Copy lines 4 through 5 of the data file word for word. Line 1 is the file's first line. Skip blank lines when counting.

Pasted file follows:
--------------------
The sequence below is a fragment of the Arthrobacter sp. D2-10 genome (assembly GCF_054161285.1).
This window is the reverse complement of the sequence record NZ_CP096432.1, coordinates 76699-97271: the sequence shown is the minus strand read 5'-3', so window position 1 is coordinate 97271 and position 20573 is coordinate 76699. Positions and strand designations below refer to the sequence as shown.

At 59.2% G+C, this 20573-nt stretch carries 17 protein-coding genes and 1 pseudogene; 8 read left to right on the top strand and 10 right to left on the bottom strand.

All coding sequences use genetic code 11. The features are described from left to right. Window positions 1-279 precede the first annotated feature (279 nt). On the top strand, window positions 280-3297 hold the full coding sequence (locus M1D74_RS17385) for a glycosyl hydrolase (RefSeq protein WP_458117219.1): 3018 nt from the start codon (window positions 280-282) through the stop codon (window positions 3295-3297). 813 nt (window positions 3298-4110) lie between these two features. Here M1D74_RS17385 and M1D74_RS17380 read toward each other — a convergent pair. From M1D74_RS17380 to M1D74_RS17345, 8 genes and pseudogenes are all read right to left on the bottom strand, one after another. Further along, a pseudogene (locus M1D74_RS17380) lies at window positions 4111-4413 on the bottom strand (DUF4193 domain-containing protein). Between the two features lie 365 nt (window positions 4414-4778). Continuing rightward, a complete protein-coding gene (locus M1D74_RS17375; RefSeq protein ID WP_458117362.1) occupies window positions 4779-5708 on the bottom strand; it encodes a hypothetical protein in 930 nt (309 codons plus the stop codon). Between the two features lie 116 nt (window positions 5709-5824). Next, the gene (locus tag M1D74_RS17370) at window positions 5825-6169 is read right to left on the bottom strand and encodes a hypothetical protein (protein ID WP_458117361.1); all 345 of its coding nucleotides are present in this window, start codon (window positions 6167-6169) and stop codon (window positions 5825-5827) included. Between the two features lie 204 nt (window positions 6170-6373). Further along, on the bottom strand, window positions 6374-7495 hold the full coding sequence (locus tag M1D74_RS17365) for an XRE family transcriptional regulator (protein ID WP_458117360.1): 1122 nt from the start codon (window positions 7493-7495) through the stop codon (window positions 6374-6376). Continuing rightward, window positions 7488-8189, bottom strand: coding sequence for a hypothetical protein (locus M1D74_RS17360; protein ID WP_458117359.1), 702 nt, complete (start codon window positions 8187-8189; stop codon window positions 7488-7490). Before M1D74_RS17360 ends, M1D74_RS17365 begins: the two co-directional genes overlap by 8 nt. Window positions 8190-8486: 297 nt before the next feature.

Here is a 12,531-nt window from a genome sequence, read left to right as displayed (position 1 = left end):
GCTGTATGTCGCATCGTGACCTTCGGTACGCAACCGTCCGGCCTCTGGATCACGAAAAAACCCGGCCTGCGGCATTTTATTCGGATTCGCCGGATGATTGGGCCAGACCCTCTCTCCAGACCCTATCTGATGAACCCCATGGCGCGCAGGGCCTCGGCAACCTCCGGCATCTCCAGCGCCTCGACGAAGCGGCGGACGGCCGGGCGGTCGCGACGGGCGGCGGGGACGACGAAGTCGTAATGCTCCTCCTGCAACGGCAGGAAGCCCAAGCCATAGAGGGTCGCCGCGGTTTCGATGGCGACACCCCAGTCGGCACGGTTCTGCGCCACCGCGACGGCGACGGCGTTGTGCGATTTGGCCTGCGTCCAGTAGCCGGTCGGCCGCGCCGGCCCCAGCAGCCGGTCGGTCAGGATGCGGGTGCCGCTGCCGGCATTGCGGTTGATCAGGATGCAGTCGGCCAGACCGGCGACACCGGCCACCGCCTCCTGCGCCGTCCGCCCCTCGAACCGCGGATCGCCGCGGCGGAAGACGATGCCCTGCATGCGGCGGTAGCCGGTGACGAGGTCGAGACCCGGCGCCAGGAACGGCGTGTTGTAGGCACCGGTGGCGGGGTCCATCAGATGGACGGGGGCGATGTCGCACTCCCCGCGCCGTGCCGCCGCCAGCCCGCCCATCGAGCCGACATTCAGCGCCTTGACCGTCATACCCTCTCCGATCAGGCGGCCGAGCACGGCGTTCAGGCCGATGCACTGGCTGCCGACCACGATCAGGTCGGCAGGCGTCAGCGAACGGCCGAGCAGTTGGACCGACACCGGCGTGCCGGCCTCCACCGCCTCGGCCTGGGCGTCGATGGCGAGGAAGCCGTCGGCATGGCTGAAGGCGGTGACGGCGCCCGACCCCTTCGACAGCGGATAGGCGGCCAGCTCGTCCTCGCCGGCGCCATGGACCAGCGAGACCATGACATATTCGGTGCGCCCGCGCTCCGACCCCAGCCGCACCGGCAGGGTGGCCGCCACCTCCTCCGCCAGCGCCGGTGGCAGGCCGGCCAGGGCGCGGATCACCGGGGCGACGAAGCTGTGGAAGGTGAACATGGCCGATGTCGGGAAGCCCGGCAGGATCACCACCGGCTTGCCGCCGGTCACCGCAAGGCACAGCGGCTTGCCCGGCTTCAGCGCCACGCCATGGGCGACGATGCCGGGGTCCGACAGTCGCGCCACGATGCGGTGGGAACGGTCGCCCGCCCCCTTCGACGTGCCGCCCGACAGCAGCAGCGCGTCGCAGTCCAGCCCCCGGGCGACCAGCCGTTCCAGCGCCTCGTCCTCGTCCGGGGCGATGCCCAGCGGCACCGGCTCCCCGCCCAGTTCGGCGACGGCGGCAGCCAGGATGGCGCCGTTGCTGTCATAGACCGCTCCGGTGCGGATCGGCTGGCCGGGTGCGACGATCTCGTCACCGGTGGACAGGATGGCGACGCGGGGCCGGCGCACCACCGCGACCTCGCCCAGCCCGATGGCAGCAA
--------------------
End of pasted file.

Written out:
All coding sequences use genetic code 11. The features are described from left to right. Window positions 1-279 precede the first annotated feature (279 nt). On the top strand, window positions 280-3297 hold the full coding sequence (locus M1D74_RS17385) for a glycosyl hydrolase (RefSeq protein WP_458117219.1): 3018 nt from the start codon (window positions 280-282) through the stop codon (window positions 3295-3297). 813 nt (window positions 3298-4110) lie between these two features. Here M1D74_RS17385 and M1D74_RS17380 read toward each other — a convergent pair. From M1D74_RS17380 to M1D74_RS17345, 8 genes and pseudogenes are all read right to left on the bottom strand, one after another. Further along, a pseudogene (locus M1D74_RS17380) lies at window positions 4111-4413 on the bottom strand (DUF4193 domain-containing protein). Between the two features lie 365 nt (window positions 4414-4778). Continuing rightward, a complete protein-coding gene (locus M1D74_RS17375; RefSeq protein ID WP_458117362.1) occupies window positions 4779-5708 on the bottom strand; it encodes a hypothetical protein in 930 nt (309 codons plus the stop codon). Between the two features lie 116 nt (window positions 5709-5824). Next, the gene (locus tag M1D74_RS17370) at window positions 5825-6169 is read right to left on the bottom strand and encodes a hypothetical protein (protein ID WP_458117361.1); all 345 of its coding nucleotides are present in this window, start codon (window positions 6167-6169) and stop codon (window positions 5825-5827) included. Between the two features lie 204 nt (window positions 6170-6373). Further along, on the bottom strand, window positions 6374-7495 hold the full coding sequence (locus tag M1D74_RS17365) for an XRE family transcriptional regulator (protein ID WP_458117360.1): 1122 nt from the start codon (window positions 7493-7495) through the stop codon (window positions 6374-6376). Continuing rightward, window positions 7488-8189, bottom strand: coding sequence for a hypothetical protein (locus M1D74_RS17360; protein ID WP_458117359.1), 702 nt, complete (start codon window positions 8187-8189; stop codon window positions 7488-7490). Before M1D74_RS17360 ends, M1D74_RS17365 begins: the two co-directional genes overlap by 8 nt. Window positions 8190-8486: 297 nt before the next feature.

Here is a 12,531-nt window from a genome sequence, read left to right as displayed (position 1 = left end):